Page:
"If we can help ourselves, certainly we will," said Zduriencik. "Offense would be a focal point, but if there are other avenues, if we could add a starting pitcher, who knows what might present itself both for this year and with the bigger picture in mind. Sometimes the best-laid plans of mice and men go awry, so you have to go to the next plan."
The right-field spot that Ichiro manned for the previous dozen seasons seems the logical place to add someone with more pop, though Zduriencik isn't limiting his search to corner outfielders.
"Our target is to try to do something to add offense," Zduriencik said. "If it's a corner outfielder, that's great. If it's a different position, we'll have to make some decisions on how the lineup will look. I think we have a degree of flexibility if we can get the right piece."
The club has met with free-agent catcher/first baseman Mike Napoli, whose versatility and veteran presence could make for an interesting match. The Mariners are also actively talking trade, which is the route Zduriencik took a year ago when he moved promising young right-hander Michael Pineda to the Yankees for catcher Jesus Montero.
Thus, Zduriencik figures to be busy in Nashville, where the Meetings take place Dec. 3-6 at the Gaylord Opryland Resort. But action won't be limited to the Music City.
"I think this will be an interesting week as we get closer to the meetings," he said. "Momentum starts to build from here on out. A lot of agents are out there gauging clubs' interest, having discussions. They kind of gear the Winter Meetings as a platform to move forward, but we've seen stuff happen before the Meetings and we'll see things after."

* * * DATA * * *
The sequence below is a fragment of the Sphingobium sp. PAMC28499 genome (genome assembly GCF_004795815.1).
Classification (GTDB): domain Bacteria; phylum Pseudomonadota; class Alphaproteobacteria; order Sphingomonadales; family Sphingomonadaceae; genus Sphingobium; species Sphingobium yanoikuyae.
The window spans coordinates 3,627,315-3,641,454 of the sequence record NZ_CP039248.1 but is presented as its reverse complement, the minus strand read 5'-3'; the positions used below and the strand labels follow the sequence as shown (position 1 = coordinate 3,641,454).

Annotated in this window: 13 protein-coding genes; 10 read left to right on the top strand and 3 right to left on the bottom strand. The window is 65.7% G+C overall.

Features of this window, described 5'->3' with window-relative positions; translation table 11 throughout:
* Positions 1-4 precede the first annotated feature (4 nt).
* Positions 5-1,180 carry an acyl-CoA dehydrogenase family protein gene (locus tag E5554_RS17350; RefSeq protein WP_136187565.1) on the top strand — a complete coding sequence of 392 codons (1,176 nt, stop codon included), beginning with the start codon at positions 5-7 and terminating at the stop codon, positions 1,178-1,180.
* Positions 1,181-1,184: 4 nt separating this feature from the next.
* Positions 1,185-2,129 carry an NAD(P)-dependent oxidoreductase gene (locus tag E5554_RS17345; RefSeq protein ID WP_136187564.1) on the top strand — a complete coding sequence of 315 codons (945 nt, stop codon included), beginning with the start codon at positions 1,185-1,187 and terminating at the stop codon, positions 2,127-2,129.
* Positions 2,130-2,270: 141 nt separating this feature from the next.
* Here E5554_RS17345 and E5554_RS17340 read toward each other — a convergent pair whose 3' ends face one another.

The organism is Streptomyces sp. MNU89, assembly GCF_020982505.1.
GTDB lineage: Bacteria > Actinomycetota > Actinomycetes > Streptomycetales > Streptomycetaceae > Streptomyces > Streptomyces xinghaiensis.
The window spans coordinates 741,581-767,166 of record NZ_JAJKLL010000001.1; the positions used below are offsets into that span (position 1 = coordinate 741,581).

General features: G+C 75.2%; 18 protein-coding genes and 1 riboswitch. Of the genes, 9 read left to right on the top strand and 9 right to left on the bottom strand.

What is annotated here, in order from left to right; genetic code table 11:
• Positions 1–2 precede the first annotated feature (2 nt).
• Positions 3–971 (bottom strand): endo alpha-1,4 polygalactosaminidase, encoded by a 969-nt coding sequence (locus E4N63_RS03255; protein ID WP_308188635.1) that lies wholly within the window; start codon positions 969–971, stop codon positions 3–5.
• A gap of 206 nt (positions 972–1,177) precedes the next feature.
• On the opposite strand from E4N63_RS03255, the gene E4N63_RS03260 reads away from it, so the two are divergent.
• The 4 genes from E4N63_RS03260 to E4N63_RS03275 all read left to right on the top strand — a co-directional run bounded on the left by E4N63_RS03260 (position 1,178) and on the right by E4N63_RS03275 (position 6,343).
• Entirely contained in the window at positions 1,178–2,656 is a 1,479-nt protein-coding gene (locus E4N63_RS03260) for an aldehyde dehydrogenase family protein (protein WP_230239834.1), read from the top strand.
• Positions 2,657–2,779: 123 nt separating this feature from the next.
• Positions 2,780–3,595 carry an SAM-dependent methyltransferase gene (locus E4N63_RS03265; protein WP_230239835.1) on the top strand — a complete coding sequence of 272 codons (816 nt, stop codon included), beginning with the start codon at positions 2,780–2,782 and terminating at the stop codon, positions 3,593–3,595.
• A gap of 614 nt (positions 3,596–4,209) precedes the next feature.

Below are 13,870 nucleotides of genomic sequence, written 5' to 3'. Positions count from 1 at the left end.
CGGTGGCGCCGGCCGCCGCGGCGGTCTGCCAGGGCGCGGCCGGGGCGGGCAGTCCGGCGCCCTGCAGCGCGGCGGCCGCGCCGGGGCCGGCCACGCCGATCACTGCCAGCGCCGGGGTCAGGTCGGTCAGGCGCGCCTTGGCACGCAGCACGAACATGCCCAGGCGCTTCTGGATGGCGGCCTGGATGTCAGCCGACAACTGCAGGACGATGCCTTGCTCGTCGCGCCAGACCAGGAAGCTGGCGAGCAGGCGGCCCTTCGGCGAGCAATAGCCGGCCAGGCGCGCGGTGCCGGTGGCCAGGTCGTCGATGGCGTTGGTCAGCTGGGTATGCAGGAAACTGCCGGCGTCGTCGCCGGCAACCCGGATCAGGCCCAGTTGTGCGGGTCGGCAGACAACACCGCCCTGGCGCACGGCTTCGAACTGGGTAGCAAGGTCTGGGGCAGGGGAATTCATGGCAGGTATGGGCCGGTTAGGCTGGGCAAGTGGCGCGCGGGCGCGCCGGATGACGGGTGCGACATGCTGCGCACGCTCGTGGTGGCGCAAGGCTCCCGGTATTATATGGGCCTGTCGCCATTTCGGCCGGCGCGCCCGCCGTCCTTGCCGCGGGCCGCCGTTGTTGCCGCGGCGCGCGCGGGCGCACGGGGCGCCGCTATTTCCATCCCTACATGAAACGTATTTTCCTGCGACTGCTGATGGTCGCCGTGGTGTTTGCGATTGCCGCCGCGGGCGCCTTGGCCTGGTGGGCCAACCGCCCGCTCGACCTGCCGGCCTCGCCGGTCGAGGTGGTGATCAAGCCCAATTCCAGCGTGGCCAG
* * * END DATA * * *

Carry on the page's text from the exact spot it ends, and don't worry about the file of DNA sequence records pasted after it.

Zduriencik said "this isn't a scenario where there are unlimited dollars" and he isn't going to put all of his eggs in one big free-agent basket. He's already acknowledged that Seattle doesn't figure to be a player in the Josh Hamilton derby, with the former Rangers star expected to push for a contract in the seven-year, $175 million range.
Instead, the Mariners will look to bolster their roster in several spots and continue building around a young core that includes Montero, Kyle Seager, Dustin Ackley, Michael Saunders and, of course, Felix Hernandez.
Zduriencik has already used some of his available payroll to re-sign right-handed starter Hisashi Iwakuma and left-handed reliever Oliver Perez, plus adding veteran infielder Robert Andino in a trade with the Orioles for Trayvon Robinson.
Iwakuma agreed to a two-year, $13 million extension after a promising first season in the Majors and helps solidify the rotation behind Hernandez and Jason Vargas, with youngsters Erasmo Ramirez, Blake Beavan, Danny Hultzen, James Paxton, Taijuan Walker and Brandon Maurer expected to battle for spots as well.
But Zduriencik isn't ruling out adding another veteran starter in order to take the pressure off promoting pitchers before they're ready.
"No doubt about it, if the right piece is there that we think makes us better, we'd certainly engage in those conversations," he said. "You look at our upper-level prospects -- Hultzen, Walker, Paxton, Maurer, [Andrew] Carraway -- none of them are proven at the big league level. As much as we like them, we're not sure what we'll get in Spring Training.
"There's not an urgency for that to happen. We have to look at what is best for the player, because they'll be with us for years to come. It wouldn't surprise me if one or even two of those guys make the club. It also wouldn't surprise me if they need time in Triple-A to get ready."
It also shouldn't surprise anyone if one or more top prospects are involved in a trade for a bat. Having a little payroll flexibility isn't just of value in free agency. It also gives Zduriencik the ability to take on some salary in a trade, instead of just operating on a prospect-for-prospect deal like the Montero-Pineda swap.
"We've had ongoing discussions, but what we're all finding is how valuable young, inexpensive players are to clubs," he said. "We've had a lot of interest in our players. I'm not saying the right match has arisen yet, but there's a lot of interest in our young kids. People see the upside.
"We've worked hard for these four years, chugging uphill, and are at the point now where we're looking at a very bright future. So I do think in all these discussions, there's this balancing act between wanting to do something now and wanting to do the right thing for the organization for the long run.
"The best thing to do is continue to stay the course, and if we can augment what we're doing, where it looks like the best thing for us, then that's what we will do."